Common operational misconceptions
rms2176 at columbia.edu
Thu Feb 16 20:35:03 CST 2012
End user devices will not benefit from end-to-end connectivity (e.g.,
globally routeable IPv4 addresses as opposed to being in a RFC1918
space behind NAT).
If I have a wildcard DNS record, *.example.edu AAAA 2001:db8::5, then
adding in an explicit record, x.example.edu AAAA 2001:db8::5, will
make no visible difference.
There is no legitimate reason for a user to use BitTorrent (someone
will probably disagree with this).
Our organization is not running out of IPv4 addresses so we don't need
IPv6. (Similarly: Our orginization is running out of IPv4 addresses so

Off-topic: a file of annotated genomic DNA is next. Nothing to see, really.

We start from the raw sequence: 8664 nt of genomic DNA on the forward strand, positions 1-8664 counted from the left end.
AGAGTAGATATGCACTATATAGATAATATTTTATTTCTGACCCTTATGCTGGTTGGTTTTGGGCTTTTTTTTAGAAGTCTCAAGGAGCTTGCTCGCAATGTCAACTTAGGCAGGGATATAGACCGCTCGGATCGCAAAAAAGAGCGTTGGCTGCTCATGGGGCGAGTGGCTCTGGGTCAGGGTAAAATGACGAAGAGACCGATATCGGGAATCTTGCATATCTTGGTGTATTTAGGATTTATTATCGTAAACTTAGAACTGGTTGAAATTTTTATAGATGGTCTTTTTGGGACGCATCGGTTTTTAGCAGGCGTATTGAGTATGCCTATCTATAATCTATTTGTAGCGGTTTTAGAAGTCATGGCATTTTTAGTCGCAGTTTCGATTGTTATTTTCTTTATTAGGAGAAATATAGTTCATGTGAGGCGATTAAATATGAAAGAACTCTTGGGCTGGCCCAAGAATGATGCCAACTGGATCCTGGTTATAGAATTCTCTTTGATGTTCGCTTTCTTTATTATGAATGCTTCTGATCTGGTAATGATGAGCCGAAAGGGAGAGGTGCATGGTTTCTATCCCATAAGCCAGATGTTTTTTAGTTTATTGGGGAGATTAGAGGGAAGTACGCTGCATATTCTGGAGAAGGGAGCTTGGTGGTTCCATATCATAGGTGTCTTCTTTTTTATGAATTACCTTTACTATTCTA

that's why we need IPv6.)
I can't use IPv6 because I still need to serve IPv4 clients.
Any IP that starts with 192 is a private IP and any IP that starts
with 169 is a self-assigned.
Authentication by client IP address alone is sufficient.
Long passwords requiring letters, numbers, and symbols with a
no-repeat policy and a 90-day maximum password age are very secure.
+1 for "We should drop all ICMP(v6) traffic." (Related: "I can't ping
the box so it must be down.")
+1 for "NAT is security".
Regarding "DNS only uses UDP", I give out a technical test during
interviews and one of the questions is basically "Use iptables to
block incoming DNS traffic" and all applicants so far have only
blocked UDP port 53.
More information about the NANOG